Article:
• Provision of Public Goods.
    Depending on time constraints, the following topics may be also covered: income inequality and poverty, externalities, club goods etc.
    Small Group Discovery Experience
    Classroom discussions, presentations
  • Assessment

    The University's policy on Assessment for Coursework Programs is based on the following four principles:

    1. Assessment must encourage and reinforce learning.
    2. Assessment must enable robust and fair judgements about student performance.
    3. Assessment practices must be fair and equitable to students and give them the opportunity to demonstrate what they have learned.
    4. Assessment must maintain academic standards.

    Assessment Summary
    Assessment Type Weight
    Assignments 40%
    Final Presentation  50%
    Class Participation  10%
    Assessment Related Requirements
    The assignments, unless specified as a group assignment, must be solved individually. You are free to consult external sources as long as you properly acknowledge them.
    Assessment Detail
    There will be a final presentation and a written report on allocated articles/topics. 

    Each student is also responsible for making 2 “News Room” presentations, each presentation for about 5 minutes, based on the latest news relevant to public economics/public policy and provide a short, less-than-two-page write up on the news covered by him/her. These presentations are worth 5% each and will constitute the classroom participation mark.

    The due dates of assignments will be available in MyUni. If you need to extra time, you must seek prior permission, which may be granted at the discretion of the lecturer.
    Course Grading

    Grades for your performance in this course will be awarded in accordance with the following scheme:

    M10 (Coursework Mark Scheme)
    Grade Mark Description
    FNS   Fail No Submission
    F 1-49 Fail
    P 50-64 Pass
    C 65-74 Credit
    D 75-84 Distinction
    HD 85-100 High Distinction
    CN   Continuing
    NFE   No Formal Examination
    RP   Result Pending

    Further details of the grades/results can be obtained from Examinations.

    Grade Descriptors are available which provide a general guide to the standard of work that is expected at each grade level. More information at Assessment for Coursework Programs.

    Final results for this course will be made available through Access Adelaide.

    Additional Assessment

    If a student receives 45-49 for their final mark for the course they will automatically be granted an additional assessment. This will most likely be in the form of a new exam (Additional Assessment) and will have the same weight as the original exam unless an alternative requirement (for example a hurdle requirement) is stated in this semester’s Course Outline. If, after replacing the original exam mark with the new exam mark, it is calculated that the student has passed the course, they will receive 50 Pass as their final result for the course (no higher) but if the calculation totals less than 50, their grade will be Fail and the higher of the original mark or the mark following the Additional Assessment will be recorded as the final result.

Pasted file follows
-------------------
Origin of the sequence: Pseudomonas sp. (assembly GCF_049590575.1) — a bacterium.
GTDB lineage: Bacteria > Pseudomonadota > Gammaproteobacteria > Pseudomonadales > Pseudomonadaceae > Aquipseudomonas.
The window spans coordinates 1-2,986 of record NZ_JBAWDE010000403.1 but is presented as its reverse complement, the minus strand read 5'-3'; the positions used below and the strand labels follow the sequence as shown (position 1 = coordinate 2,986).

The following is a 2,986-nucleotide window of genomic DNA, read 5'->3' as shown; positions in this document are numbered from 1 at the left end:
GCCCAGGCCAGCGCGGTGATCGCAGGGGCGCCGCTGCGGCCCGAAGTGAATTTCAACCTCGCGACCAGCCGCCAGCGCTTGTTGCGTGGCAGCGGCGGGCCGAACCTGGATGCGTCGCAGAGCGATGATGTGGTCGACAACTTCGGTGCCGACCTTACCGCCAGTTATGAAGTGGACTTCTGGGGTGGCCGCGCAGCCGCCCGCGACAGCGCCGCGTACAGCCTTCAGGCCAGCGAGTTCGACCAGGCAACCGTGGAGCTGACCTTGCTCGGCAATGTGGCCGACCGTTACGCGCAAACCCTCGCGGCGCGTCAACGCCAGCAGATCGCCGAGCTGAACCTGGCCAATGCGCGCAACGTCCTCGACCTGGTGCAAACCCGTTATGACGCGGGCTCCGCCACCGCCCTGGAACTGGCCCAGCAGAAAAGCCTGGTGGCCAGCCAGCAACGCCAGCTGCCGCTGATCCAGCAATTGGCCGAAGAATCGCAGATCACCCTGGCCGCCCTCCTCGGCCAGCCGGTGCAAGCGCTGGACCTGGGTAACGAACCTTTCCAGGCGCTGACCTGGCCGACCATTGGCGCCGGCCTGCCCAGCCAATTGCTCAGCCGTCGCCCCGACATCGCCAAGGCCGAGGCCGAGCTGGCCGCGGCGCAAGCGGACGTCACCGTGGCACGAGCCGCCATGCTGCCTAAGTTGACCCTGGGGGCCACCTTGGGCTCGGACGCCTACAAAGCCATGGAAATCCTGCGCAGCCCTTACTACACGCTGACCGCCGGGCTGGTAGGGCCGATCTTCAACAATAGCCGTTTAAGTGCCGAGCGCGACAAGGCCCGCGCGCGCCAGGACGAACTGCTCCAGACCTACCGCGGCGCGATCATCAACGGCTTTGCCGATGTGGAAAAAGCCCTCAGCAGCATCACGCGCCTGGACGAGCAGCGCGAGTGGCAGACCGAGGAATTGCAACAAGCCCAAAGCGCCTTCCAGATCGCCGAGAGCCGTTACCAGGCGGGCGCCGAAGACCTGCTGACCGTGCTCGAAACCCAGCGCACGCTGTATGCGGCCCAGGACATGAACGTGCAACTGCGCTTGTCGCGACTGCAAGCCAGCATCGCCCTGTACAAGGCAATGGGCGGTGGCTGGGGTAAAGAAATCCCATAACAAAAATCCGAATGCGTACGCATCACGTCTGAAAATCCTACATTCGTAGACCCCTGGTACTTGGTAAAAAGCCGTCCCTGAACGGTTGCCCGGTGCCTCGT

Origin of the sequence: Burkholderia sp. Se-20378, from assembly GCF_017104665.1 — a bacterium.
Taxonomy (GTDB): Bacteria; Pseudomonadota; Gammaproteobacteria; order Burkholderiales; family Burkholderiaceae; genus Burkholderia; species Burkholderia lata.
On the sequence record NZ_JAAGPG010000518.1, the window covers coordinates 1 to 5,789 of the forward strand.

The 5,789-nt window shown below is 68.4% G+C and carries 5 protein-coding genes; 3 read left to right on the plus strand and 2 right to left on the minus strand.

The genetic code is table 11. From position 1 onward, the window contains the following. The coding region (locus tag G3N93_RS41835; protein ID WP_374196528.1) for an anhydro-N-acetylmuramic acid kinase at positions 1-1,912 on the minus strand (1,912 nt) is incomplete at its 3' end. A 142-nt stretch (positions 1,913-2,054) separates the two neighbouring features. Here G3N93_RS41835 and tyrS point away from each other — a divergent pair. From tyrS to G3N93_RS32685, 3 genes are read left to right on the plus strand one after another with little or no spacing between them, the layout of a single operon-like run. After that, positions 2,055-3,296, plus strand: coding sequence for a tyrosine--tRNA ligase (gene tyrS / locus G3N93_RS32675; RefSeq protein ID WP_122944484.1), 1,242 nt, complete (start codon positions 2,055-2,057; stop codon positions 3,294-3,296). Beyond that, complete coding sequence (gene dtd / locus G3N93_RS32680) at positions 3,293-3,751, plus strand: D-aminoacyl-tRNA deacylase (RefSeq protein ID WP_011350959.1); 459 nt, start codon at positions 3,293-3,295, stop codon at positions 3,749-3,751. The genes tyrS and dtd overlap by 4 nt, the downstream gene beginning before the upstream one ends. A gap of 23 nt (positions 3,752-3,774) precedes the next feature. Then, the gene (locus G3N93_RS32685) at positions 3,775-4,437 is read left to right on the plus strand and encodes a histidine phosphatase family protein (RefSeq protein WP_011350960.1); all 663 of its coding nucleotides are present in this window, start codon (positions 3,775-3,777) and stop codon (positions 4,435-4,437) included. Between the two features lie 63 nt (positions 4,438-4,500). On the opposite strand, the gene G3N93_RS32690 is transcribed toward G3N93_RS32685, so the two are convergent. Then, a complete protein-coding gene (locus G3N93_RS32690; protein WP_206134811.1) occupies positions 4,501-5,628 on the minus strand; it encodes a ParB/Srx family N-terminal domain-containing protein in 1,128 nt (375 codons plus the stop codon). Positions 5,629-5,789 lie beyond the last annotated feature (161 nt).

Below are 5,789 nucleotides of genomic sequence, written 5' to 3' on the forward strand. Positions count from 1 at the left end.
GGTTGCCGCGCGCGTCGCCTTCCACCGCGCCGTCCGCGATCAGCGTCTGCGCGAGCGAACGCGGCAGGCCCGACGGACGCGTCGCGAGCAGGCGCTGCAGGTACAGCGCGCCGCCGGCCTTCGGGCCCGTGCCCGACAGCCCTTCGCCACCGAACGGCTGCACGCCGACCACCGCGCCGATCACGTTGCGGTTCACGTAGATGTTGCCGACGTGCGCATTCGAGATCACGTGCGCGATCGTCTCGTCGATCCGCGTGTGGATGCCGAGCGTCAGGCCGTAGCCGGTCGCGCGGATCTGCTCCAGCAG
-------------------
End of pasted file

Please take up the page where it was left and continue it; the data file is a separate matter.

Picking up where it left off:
• Student Feedback

    The University places a high priority on approaches to learning and teaching that enhance the student experience. Feedback is sought from students in a variety of ways including on-going engagement with staff, the use of online discussion boards and the use of Student Experience of Learning and Teaching (SELT) surveys as well as GOS surveys and Program reviews.

    SELTs are an important source of information to inform individual teaching practice, decisions about teaching duties, and course and program curriculum design. They enable the University to assess how effectively its learning environments and teaching practices facilitate student engagement and learning outcomes. Under the current SELT Policy ( course SELTs are mandated and must be conducted at the conclusion of each term/semester/trimester for every course offering. Feedback on issues raised through course SELT surveys is made available to enrolled students through various resources (e.g. MyUni). In addition aggregated course SELT data is available.

  • Student Support
  • Policies & Guidelines
  • Fraud Awareness

    Students are reminded that in order to maintain the academic integrity of all programs and courses, the university has a zero-tolerance approach to students offering money or significant value goods or services to any staff member who is involved in their teaching or assessment. Students offering lecturers or tutors or professional staff anything more than a small token of appreciation is totally unacceptable, in any circumstances. Staff members are obliged to report all such incidents to their supervisor/manager, who will refer them for action under the university's student’s disciplinary procedures.